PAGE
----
To Invest Amid the Tech Stock Sell-Off, Start With This Strategy

The stock market is having a tough 2022, and the tech sector is no exception. As of June 23, 2022, the Nasdaq Composite (NASDAQINDEX: ^IXIC) is down close to 30% YTD. Top tech giants like Apple (NASDAQ: AAPL), Microsoft (NASDAQ: MSFT), and Amazon (NASDAQ: AMZN) have all seen losses well into the double-digit percentages this year, and the sell-off isn’t showing any signs of slowing down anytime soon.

If you’re looking to invest amid the tech sell-off, use this strategy.

Start with dollar-cost averaging

One thing that’s crucial for investors to do when sell-offs and market drops happen is to remove the emotions from their decision-making. Emotions drive a lot of money decisions, especially when you’re seemingly losing money. If you’re a long-term investor (which you should be), you don’t want to find yourself panic-selling, likely going against your long-term best interest. Instead, sell-offs are a time to use dollar-cost averaging and increase your position in some of your favorite stocks.

Dollar-cost averaging is setting a specific amount to invest and doing it at regular intervals, regardless of stock prices. You can invest $X weekly, $X bi-weekly, $X monthly, $X quarterly, or at whatever intervals you choose. The most important thing is that you set yourself on a specific schedule and stick to it. Having a set schedule and not considering stock prices removes emotions from your investing decisions.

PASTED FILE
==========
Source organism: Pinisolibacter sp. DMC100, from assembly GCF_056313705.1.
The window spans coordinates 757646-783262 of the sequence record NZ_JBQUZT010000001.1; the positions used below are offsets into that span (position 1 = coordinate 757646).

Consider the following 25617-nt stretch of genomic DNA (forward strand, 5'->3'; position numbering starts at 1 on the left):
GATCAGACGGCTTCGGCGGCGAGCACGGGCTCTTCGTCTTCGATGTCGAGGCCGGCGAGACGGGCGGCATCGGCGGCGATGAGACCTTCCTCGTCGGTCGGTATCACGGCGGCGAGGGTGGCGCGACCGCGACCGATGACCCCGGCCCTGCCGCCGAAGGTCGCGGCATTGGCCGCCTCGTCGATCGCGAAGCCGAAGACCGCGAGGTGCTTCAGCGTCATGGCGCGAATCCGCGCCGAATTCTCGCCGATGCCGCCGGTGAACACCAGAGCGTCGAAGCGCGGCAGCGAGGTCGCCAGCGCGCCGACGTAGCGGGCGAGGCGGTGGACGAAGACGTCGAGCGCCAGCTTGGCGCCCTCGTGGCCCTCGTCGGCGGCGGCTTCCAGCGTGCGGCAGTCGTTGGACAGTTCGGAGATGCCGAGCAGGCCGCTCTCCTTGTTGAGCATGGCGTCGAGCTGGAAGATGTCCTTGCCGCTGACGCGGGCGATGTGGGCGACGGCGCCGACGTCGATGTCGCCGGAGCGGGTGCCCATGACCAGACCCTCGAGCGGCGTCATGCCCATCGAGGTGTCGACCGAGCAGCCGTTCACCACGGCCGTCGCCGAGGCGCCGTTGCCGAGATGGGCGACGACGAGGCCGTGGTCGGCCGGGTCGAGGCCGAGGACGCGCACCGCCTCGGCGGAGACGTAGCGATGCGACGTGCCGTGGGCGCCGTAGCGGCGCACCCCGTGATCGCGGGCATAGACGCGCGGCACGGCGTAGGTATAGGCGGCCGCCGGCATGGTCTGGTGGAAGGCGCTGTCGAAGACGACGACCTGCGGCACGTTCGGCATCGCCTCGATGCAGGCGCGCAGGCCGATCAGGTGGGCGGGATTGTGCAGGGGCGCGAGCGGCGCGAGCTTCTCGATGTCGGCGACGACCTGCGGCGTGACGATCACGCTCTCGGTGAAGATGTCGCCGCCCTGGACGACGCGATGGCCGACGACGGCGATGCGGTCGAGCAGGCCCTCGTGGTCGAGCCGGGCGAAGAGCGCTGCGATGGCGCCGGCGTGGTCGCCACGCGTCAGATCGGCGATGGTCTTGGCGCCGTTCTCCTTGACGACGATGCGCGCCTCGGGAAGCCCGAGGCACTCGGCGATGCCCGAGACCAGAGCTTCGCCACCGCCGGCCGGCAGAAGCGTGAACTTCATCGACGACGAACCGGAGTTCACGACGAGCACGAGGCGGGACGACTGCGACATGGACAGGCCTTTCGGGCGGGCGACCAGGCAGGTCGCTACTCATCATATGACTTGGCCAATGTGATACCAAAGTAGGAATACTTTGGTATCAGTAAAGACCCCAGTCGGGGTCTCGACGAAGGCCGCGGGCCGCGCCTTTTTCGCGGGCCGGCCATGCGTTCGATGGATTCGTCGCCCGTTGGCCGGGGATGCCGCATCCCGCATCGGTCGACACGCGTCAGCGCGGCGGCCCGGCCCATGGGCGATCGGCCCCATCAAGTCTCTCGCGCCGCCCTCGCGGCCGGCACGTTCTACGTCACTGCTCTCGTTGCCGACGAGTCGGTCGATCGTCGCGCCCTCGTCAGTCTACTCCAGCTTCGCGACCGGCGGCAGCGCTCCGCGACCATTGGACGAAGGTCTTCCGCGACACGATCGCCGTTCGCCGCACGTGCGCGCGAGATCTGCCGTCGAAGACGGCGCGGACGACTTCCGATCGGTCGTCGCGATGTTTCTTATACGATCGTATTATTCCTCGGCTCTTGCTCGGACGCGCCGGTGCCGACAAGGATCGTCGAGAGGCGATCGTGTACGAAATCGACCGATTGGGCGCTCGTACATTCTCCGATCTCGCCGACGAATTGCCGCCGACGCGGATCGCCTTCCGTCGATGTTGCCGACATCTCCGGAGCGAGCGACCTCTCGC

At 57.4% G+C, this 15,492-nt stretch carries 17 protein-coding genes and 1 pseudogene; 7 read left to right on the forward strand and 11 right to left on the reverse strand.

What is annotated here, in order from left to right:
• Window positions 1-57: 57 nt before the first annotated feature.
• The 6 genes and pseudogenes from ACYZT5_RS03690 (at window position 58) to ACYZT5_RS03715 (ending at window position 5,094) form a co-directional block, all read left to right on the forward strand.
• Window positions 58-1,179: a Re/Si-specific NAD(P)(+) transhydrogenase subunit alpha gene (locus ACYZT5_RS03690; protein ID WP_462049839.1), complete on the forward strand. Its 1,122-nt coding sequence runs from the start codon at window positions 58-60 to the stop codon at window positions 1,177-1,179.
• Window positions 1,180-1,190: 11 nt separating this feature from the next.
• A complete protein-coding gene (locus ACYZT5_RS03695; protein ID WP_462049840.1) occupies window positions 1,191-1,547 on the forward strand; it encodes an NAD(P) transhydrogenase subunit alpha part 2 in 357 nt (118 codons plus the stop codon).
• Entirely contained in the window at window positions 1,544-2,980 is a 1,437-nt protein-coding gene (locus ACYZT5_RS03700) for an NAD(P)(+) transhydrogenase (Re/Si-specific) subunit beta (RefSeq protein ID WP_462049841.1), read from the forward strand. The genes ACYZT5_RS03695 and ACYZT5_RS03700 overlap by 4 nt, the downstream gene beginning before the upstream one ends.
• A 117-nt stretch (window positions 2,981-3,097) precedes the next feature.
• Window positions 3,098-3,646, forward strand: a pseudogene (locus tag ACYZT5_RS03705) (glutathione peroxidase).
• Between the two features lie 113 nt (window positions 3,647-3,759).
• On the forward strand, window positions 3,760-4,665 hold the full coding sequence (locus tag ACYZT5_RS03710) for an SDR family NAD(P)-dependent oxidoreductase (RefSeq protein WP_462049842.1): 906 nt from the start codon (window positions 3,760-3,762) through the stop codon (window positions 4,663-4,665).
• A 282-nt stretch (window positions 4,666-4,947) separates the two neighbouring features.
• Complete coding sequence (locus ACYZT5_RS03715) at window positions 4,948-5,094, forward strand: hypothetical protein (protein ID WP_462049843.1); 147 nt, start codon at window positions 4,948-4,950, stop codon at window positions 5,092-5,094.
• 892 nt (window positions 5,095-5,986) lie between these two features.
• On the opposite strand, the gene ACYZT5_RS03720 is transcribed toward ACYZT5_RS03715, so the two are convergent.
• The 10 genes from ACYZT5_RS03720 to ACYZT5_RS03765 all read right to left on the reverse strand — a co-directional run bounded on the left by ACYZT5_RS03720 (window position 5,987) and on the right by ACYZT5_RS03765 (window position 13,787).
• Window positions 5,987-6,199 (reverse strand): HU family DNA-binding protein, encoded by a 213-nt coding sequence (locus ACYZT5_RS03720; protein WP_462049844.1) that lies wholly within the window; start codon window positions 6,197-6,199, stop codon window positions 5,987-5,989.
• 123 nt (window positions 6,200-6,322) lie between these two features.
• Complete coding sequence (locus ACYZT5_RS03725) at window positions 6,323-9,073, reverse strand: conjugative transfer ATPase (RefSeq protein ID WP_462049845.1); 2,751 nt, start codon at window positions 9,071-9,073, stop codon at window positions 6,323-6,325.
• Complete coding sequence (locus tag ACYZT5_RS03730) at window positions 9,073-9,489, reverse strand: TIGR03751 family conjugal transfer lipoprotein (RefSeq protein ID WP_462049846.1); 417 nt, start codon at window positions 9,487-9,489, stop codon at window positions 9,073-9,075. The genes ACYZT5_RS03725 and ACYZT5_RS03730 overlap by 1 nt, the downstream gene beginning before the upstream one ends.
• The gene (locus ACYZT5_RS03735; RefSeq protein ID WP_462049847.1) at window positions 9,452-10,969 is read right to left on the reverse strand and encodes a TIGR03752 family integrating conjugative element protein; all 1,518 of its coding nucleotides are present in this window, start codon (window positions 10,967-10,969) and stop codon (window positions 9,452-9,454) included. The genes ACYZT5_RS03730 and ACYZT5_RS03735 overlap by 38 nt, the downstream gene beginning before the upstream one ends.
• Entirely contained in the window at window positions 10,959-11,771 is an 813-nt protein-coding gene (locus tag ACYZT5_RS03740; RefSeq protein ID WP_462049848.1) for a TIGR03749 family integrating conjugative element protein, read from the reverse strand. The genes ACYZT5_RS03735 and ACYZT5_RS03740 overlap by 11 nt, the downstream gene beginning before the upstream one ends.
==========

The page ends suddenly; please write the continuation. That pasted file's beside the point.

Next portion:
During sell-offs and bear markets, it’s easy to convince yourself to pause your investing because you’re constantly seeing prices decline. After all, if you can get the same investments for cheaper at a later date, why not just wait until then, right? Theoretically, yes. But the problem is that nobody can predict what the stock market will do, and you don’t want to find yourself in a situation where you’re trying to guess where the “bottom” is. Markets could suddenly rise, and then you could find yourself paying more for stocks you could’ve gotten cheaper while waiting for them to keep declining.

You can use sell-offs to lower your cost basis

Another reason using dollar-cost averaging during sell-offs is a good investment strategy is that it can potentially help lower your cost basis. Your cost basis is the average price you’ve paid per share for a specific stock, and it essentially determines your overall profit (or losses) when you eventually sell your shares. For example, if you bought 20 shares at $50 each and then 10 more at $100 each, your cost basis would be $66.67 per share:

10 shares x $100 = $1,000
20 shares x $50 = $1,000
$2,000 / 30 shares = $66.67

You can see here that as prices decline during sell-offs, if you’re buying more shares of your favorite investments at lower prices than you’ve previously purchased them, you’re lowering your cost basis. That’ll mean more profit or smaller losses when you sell shares than if you’d invested an entire lump sum all at once.

Focus on the long term

Although there’s no guarantee that companies will bounce back from sell-offs, if you’re a long-term investor with time on your side, you should feel confident in the ability of great companies to weather the storm and be good investments in the long run. The only thing certain in the stock market is volatility; don’t let short-term trends distract you and have you making decisions that go against your long-term financial goals.

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